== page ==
Think of all the great jazz quintets over the years that have used trumpet, tenor saxophone, piano, bass, and drums. They're at the core of the answer to the "What is Jazz?" question, and Nicholas Payton's fourth release as leader honors that tradition. Along with tenor saxophonist Tim Warfield, pianist Anthony Wonsey, bassist Reuben Rogers and drummer Adonis Rose, the young trumpeter weaves his modern mainstream compositions around echoes of jazz legends; nine of these twelve pieces are Payton's originals.
The trumpeter's father, New Orleans bassist Walter Payton, saw to it that his son was exposed to good music from his earliest years. Receiving his first trumpet at age four, sitting in on his father's rehearsals at the house, and performing with his father's jazz ensemble while still in grammar school, Payton had encouragement to suit his talent. Payton attended the New Orleans Center for Creative Arts and the University of New Orleans, but it's the encouragement from family and friends such as Clark Terry, Ellis and Wynton Marsalis, and Doc Cheatham, that seems to have made its mark on the talented youngster; Payton turns 25 this year.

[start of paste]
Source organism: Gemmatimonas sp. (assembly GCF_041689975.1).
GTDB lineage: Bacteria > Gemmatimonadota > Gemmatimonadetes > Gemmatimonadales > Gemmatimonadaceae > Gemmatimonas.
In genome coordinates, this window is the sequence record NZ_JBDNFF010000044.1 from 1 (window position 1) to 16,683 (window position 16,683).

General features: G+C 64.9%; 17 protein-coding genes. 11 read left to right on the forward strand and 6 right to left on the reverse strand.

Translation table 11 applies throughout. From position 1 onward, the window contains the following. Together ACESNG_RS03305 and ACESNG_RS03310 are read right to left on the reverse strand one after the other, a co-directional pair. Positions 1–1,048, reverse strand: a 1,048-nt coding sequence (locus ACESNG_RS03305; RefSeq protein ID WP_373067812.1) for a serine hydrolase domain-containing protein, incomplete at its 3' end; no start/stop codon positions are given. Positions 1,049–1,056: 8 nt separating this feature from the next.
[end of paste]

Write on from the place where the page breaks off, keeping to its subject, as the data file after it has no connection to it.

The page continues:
Guest Joshua Redman replaces Warfield on "A Touch of Silver" alongside the walking bass, swinging drummer and loping piano accompaniment. He and Payton work well together as a team. The effect is smooth and relaxed, yet they offer the listener just enough spice to keep it interesting. Wynton Marsalis assumes Warfield's chair on "Brownie a la Mode" as the two trumpeters engage in a good-natured cutting contest. "With a Song in my Heart" is performed up-tempo with guest Roy Hargrove sharing the spotlight. "The Three Trumpeters" brings the three together in an easy-going exchange. While Marsalis and Payton have distinctively brassy tones, Hargrove's contrasts and serves to round off the edges. Each trumpeter uses a gentle vibrato; they approach accented figures differently, and Marsalis supplies a few 1/2-valve phrases. Payton is in good "trumpet-tooting" company, good mainstream quintet company, and has already made quite a mark on the jazz world. Highly recommended.
Track Listing: Zigaboogaloo; The Three Trumpeters; Back to the Source; A Touch of Silver; Concentric Circles; Li'l Duke's Strut; Time Traveling; With a Song in my Heart; Paraphernalia; Brownie a la Mode; People Make the World Go `Round; The Last Goodbye.
I love jazz because it swings.
I was first exposed to jazz in Houston.
I met Joe LoCascio and Bob Henschen.
The best show I ever attended was Pat Martino.
The first jazz record I bought was Time Out by the Dave Brubeck Quartet.
My advice to new listeners is to relax on 2 and 4 beats.